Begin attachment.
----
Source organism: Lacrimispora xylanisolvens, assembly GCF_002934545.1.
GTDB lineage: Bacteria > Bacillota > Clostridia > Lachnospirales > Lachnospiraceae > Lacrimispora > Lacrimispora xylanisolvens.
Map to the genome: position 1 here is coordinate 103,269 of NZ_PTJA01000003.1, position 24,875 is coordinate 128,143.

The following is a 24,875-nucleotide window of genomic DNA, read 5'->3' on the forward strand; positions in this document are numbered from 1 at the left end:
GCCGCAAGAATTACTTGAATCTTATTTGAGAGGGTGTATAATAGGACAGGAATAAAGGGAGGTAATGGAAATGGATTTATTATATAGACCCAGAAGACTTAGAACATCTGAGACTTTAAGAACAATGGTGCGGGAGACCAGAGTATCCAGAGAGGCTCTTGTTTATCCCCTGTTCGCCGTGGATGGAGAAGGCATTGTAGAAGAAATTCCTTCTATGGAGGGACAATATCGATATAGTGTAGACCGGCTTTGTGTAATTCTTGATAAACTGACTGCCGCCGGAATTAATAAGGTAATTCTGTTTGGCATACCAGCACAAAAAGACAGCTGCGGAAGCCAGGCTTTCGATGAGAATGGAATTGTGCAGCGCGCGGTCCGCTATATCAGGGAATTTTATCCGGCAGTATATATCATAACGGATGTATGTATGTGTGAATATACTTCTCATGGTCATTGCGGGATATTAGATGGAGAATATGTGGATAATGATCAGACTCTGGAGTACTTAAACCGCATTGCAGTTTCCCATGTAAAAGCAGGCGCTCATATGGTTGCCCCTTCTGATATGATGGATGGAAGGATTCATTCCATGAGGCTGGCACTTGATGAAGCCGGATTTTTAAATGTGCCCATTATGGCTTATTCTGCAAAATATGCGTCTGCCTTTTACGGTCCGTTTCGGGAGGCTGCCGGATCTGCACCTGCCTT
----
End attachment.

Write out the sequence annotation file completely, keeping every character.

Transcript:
Source organism: Lacrimispora xylanisolvens, assembly GCF_002934545.1.
GTDB lineage: Bacteria > Bacillota > Clostridia > Lachnospirales > Lachnospiraceae > Lacrimispora > Lacrimispora xylanisolvens.
Map to the genome: position 1 here is coordinate 103,269 of NZ_PTJA01000003.1, position 24,875 is coordinate 128,143.

The following is a 24,875-nucleotide window of genomic DNA, read 5'->3' on the forward strand; positions in this document are numbered from 1 at the left end:
GCCGCAAGAATTACTTGAATCTTATTTGAGAGGGTGTATAATAGGACAGGAATAAAGGGAGGTAATGGAAATGGATTTATTATATAGACCCAGAAGACTTAGAACATCTGAGACTTTAAGAACAATGGTGCGGGAGACCAGAGTATCCAGAGAGGCTCTTGTTTATCCCCTGTTCGCCGTGGATGGAGAAGGCATTGTAGAAGAAATTCCTTCTATGGAGGGACAATATCGATATAGTGTAGACCGGCTTTGTGTAATTCTTGATAAACTGACTGCCGCCGGAATTAATAAGGTAATTCTGTTTGGCATACCAGCACAAAAAGACAGCTGCGGAAGCCAGGCTTTCGATGAGAATGGAATTGTGCAGCGCGCGGTCCGCTATATCAGGGAATTTTATCCGGCAGTATATATCATAACGGATGTATGTATGTGTGAATATACTTCTCATGGTCATTGCGGGATATTAGATGGAGAATATGTGGATAATGATCAGACTCTGGAGTACTTAAACCGCATTGCAGTTTCCCATGTAAAAGCAGGCGCTCATATGGTTGCCCCTTCTGATATGATGGATGGAAGGATTCATTCCATGAGGCTGGCACTTGATGAAGCCGGATTTTTAAATGTGCCCATTATGGCTTATTCTGCAAAATATGCGTCTGCCTTTTACGGTCCGTTTCGGGAGGCTGCCGGATCTGCACCTGCCTT